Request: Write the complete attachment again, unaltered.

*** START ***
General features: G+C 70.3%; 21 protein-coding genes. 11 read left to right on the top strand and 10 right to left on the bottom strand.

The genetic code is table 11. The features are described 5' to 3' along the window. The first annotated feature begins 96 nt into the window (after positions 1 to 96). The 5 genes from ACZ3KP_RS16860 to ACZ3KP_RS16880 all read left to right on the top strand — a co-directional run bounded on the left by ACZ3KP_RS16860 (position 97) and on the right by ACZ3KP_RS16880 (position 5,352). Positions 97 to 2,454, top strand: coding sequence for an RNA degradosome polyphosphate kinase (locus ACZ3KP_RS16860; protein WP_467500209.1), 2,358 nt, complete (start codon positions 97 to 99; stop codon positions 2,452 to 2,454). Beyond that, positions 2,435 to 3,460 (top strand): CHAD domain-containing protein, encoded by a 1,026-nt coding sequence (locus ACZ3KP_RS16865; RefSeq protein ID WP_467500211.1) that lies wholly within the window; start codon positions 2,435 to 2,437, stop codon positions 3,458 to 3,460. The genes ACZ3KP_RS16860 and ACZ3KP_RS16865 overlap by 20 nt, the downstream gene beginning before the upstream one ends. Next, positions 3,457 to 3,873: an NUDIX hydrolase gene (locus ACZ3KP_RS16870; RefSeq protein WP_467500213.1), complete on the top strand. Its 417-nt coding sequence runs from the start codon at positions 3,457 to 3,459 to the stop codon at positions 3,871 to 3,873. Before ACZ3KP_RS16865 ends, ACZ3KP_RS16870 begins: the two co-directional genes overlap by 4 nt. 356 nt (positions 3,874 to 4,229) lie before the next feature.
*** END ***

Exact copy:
General features: G+C 70.3%; 21 protein-coding genes. 11 read left to right on the top strand and 10 right to left on the bottom strand.

The genetic code is table 11. The features are described 5' to 3' along the window. The first annotated feature begins 96 nt into the window (after positions 1 to 96). The 5 genes from ACZ3KP_RS16860 to ACZ3KP_RS16880 all read left to right on the top strand — a co-directional run bounded on the left by ACZ3KP_RS16860 (position 97) and on the right by ACZ3KP_RS16880 (position 5,352). Positions 97 to 2,454, top strand: coding sequence for an RNA degradosome polyphosphate kinase (locus ACZ3KP_RS16860; protein WP_467500209.1), 2,358 nt, complete (start codon positions 97 to 99; stop codon positions 2,452 to 2,454). Beyond that, positions 2,435 to 3,460 (top strand): CHAD domain-containing protein, encoded by a 1,026-nt coding sequence (locus ACZ3KP_RS16865; RefSeq protein ID WP_467500211.1) that lies wholly within the window; start codon positions 2,435 to 2,437, stop codon positions 3,458 to 3,460. The genes ACZ3KP_RS16860 and ACZ3KP_RS16865 overlap by 20 nt, the downstream gene beginning before the upstream one ends. Next, positions 3,457 to 3,873: an NUDIX hydrolase gene (locus ACZ3KP_RS16870; RefSeq protein WP_467500213.1), complete on the top strand. Its 417-nt coding sequence runs from the start codon at positions 3,457 to 3,459 to the stop codon at positions 3,871 to 3,873. Before ACZ3KP_RS16865 ends, ACZ3KP_RS16870 begins: the two co-directional genes overlap by 4 nt. 356 nt (positions 3,874 to 4,229) lie before the next feature.